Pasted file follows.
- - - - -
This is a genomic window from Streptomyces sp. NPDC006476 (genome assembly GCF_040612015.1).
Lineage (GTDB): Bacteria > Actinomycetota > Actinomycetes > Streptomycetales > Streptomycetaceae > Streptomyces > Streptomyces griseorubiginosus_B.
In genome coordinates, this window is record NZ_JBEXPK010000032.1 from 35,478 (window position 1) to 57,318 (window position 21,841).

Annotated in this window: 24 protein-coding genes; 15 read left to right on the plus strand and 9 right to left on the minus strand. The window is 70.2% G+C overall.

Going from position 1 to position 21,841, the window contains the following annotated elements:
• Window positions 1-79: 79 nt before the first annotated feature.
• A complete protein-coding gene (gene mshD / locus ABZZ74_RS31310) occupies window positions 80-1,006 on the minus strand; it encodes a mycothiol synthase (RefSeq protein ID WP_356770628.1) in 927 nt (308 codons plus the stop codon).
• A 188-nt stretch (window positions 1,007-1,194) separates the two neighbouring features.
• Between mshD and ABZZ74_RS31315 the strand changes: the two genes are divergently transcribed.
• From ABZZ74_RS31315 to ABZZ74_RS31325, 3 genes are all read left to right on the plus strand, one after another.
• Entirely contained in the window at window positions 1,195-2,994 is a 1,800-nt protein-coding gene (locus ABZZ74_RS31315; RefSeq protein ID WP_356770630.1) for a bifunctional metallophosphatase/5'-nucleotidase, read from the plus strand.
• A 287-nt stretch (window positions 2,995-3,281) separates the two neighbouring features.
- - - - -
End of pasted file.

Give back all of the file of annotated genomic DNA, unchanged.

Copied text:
This is a genomic window from Streptomyces sp. NPDC006476 (genome assembly GCF_040612015.1).
Lineage (GTDB): Bacteria > Actinomycetota > Actinomycetes > Streptomycetales > Streptomycetaceae > Streptomyces > Streptomyces griseorubiginosus_B.
In genome coordinates, this window is record NZ_JBEXPK010000032.1 from 35,478 (window position 1) to 57,318 (window position 21,841).

Annotated in this window: 24 protein-coding genes; 15 read left to right on the plus strand and 9 right to left on the minus strand. The window is 70.2% G+C overall.

Going from position 1 to position 21,841, the window contains the following annotated elements:
• Window positions 1-79: 79 nt before the first annotated feature.
• A complete protein-coding gene (gene mshD / locus ABZZ74_RS31310) occupies window positions 80-1,006 on the minus strand; it encodes a mycothiol synthase (RefSeq protein ID WP_356770628.1) in 927 nt (308 codons plus the stop codon).
• A 188-nt stretch (window positions 1,007-1,194) separates the two neighbouring features.
• Between mshD and ABZZ74_RS31315 the strand changes: the two genes are divergently transcribed.
• From ABZZ74_RS31315 to ABZZ74_RS31325, 3 genes are all read left to right on the plus strand, one after another.
• Entirely contained in the window at window positions 1,195-2,994 is a 1,800-nt protein-coding gene (locus ABZZ74_RS31315; RefSeq protein ID WP_356770630.1) for a bifunctional metallophosphatase/5'-nucleotidase, read from the plus strand.
• A 287-nt stretch (window positions 2,995-3,281) separates the two neighbouring features.